We can not thank you enough for all the care, support and attention the staff at Baytree Court have given Marc. The staff have always given their time and support to us on visits which has meant a great deal.
Doreen and Yvonne
Beechwood Care Home
Both mum and I were most impressed with Beechwood and we have decided that is where we would like Dad to come to. You have put both mine and mum's minds at rest knowing that Dad will be looked after.
K Macdonald in memory of my Aunt Jean
I can't exaggerate the admiration I have for the management and staff of Craigielea. I've never experienced so much patience, coaxing, kindness and care. These people share their lives and emotions, laugh and cry and mourn for the people who entrust themselves to care.
Craigielea Care Home
J Ellis in memory of Steve
The staff talked about my best friend being an inspiration to them, despite his illness It made me change my approach with him, instead of being despondent and sad, I spoke with him the way we had always been with each other. The staff saw him as a person.
Craigielea Care Home
My uncle, who is a retired GP, recently visited Dad on a trip over from Canada and commented that Craigielea is one of the best places he has ever seen in his experience of elderly care units. Very homely, calm, relaxing and wonderful staff. Keep up the fantastic work you do!
I am writing to put on record how grateful, I and my family, are for the excellent care George received while in your care. He could not have had more or better care. Please pass on to your staff our appreciation of their kindness, help and caring attention we all received.
From the greeting at my first visit, I felt the genuine care and pride in their work shown by your staff. I cannot praise too highly, all of your caring staff for their dedication. I thank you so much.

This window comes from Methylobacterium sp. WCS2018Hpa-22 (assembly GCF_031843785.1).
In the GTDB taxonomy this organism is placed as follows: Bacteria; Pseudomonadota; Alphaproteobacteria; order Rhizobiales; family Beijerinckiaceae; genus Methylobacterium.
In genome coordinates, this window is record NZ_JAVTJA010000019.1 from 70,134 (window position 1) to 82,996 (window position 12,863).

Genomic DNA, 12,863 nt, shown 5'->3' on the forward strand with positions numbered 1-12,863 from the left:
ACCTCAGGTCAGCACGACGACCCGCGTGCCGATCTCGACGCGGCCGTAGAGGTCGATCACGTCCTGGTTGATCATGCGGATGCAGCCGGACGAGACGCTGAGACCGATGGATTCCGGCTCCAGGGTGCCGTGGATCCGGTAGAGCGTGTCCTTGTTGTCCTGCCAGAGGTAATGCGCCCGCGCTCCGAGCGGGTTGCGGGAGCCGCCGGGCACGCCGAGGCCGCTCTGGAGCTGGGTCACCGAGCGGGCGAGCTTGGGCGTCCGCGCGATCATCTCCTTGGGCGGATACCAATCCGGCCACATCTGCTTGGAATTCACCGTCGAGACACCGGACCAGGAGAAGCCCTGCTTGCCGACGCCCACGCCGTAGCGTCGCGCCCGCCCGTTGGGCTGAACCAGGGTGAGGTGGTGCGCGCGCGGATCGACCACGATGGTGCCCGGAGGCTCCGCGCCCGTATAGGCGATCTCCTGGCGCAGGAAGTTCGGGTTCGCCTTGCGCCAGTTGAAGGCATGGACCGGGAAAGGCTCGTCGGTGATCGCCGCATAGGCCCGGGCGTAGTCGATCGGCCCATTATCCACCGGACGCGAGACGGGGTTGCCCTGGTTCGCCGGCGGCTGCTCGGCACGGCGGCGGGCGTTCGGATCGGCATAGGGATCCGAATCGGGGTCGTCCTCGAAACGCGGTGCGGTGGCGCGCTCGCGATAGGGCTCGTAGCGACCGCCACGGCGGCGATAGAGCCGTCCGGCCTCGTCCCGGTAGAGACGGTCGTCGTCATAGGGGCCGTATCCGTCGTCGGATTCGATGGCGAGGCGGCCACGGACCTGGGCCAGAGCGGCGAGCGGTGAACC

Beryl Ford and Family
My mother was placed in this home by Queen's Hospital, Romford, on Gold Standard End of Life care. Consequently, she was only there for a short period of six weeks. During that period she was kept safe, warm and clean and was treated kindly with respect. The patience of the nursing/support staff was outstanding. Everyone from Matron, Admin, Cleaning and Laundry staff was caring, considerate and obliging. True professionalism and quality of care.
Tudy Cannin in memory of Mrs I M Haselgrove
A lovely home with working professional angels. Cannot recommend this enough. My mother was really looked after and her needs were met. They cared, supported, listened and had empathy. The home has beautiful grounds, rooms lovely warm and cosy and always a welcoming helpful face around.Will always be grateful for everything they all did.
Grandholm Care Home
In all my visits I have been most impressed with the Care and Attention shown by all your staff, who are professional and courteous at all times. We are always welcomed with a friendly smile which makes us feel very much part of the home and being involved
Grandholm Care Home
Please accept my sincere congratulations for performance and efficiency of Grandholm Care Home. The home provides a very professional, caring and motivational environment with an abundance of patience and understanding. The home is a credit to your team and one of the best in Aberdeen.